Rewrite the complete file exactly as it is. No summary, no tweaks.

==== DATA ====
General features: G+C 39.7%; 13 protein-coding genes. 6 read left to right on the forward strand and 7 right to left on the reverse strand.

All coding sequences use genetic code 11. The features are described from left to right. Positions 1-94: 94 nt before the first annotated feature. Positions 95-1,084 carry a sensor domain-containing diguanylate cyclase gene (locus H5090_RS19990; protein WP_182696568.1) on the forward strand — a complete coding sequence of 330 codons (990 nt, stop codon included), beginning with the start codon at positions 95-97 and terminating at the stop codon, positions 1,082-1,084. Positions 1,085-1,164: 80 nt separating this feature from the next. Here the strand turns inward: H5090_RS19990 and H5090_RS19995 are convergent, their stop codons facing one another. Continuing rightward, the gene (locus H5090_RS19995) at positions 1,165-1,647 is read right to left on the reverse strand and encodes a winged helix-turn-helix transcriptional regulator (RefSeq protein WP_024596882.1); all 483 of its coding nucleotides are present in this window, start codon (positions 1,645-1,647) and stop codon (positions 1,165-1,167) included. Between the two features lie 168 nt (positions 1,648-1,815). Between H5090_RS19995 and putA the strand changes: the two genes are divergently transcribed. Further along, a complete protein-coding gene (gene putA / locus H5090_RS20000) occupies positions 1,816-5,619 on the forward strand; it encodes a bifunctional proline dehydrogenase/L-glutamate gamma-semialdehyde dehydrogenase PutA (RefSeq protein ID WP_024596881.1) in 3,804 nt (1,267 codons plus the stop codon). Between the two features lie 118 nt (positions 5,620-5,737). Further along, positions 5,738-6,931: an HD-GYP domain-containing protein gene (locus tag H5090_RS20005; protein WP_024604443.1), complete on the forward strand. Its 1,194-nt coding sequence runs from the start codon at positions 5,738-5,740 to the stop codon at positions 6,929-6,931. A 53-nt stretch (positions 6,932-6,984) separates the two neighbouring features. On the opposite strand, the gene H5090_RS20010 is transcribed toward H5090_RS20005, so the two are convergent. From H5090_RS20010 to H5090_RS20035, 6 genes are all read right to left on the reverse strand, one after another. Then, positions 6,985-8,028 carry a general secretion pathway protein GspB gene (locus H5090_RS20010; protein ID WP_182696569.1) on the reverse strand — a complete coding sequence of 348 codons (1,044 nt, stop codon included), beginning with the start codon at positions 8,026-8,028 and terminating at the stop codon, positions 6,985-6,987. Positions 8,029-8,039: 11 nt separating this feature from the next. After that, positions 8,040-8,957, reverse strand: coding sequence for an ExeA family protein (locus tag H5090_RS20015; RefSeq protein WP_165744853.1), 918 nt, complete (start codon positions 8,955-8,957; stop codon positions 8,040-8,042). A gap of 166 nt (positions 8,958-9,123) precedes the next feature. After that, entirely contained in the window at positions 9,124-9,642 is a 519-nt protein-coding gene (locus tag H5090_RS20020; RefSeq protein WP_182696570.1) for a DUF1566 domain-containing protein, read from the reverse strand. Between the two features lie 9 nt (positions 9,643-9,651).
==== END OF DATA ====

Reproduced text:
General features: G+C 39.7%; 13 protein-coding genes. 6 read left to right on the forward strand and 7 right to left on the reverse strand.

All coding sequences use genetic code 11. The features are described from left to right. Positions 1-94: 94 nt before the first annotated feature. Positions 95-1,084 carry a sensor domain-containing diguanylate cyclase gene (locus H5090_RS19990; protein WP_182696568.1) on the forward strand — a complete coding sequence of 330 codons (990 nt, stop codon included), beginning with the start codon at positions 95-97 and terminating at the stop codon, positions 1,082-1,084. Positions 1,085-1,164: 80 nt separating this feature from the next. Here the strand turns inward: H5090_RS19990 and H5090_RS19995 are convergent, their stop codons facing one another. Continuing rightward, the gene (locus H5090_RS19995) at positions 1,165-1,647 is read right to left on the reverse strand and encodes a winged helix-turn-helix transcriptional regulator (RefSeq protein WP_024596882.1); all 483 of its coding nucleotides are present in this window, start codon (positions 1,645-1,647) and stop codon (positions 1,165-1,167) included. Between the two features lie 168 nt (positions 1,648-1,815). Between H5090_RS19995 and putA the strand changes: the two genes are divergently transcribed. Further along, a complete protein-coding gene (gene putA / locus H5090_RS20000) occupies positions 1,816-5,619 on the forward strand; it encodes a bifunctional proline dehydrogenase/L-glutamate gamma-semialdehyde dehydrogenase PutA (RefSeq protein ID WP_024596881.1) in 3,804 nt (1,267 codons plus the stop codon). Between the two features lie 118 nt (positions 5,620-5,737). Further along, positions 5,738-6,931: an HD-GYP domain-containing protein gene (locus tag H5090_RS20005; protein WP_024604443.1), complete on the forward strand. Its 1,194-nt coding sequence runs from the start codon at positions 5,738-5,740 to the stop codon at positions 6,929-6,931. A 53-nt stretch (positions 6,932-6,984) separates the two neighbouring features. On the opposite strand, the gene H5090_RS20010 is transcribed toward H5090_RS20005, so the two are convergent. From H5090_RS20010 to H5090_RS20035, 6 genes are all read right to left on the reverse strand, one after another. Then, positions 6,985-8,028 carry a general secretion pathway protein GspB gene (locus H5090_RS20010; protein ID WP_182696569.1) on the reverse strand — a complete coding sequence of 348 codons (1,044 nt, stop codon included), beginning with the start codon at positions 8,026-8,028 and terminating at the stop codon, positions 6,985-6,987. Positions 8,029-8,039: 11 nt separating this feature from the next. After that, positions 8,040-8,957, reverse strand: coding sequence for an ExeA family protein (locus tag H5090_RS20015; RefSeq protein WP_165744853.1), 918 nt, complete (start codon positions 8,955-8,957; stop codon positions 8,040-8,042). A gap of 166 nt (positions 8,958-9,123) precedes the next feature. After that, entirely contained in the window at positions 9,124-9,642 is a 519-nt protein-coding gene (locus tag H5090_RS20020; RefSeq protein WP_182696570.1) for a DUF1566 domain-containing protein, read from the reverse strand. Between the two features lie 9 nt (positions 9,643-9,651).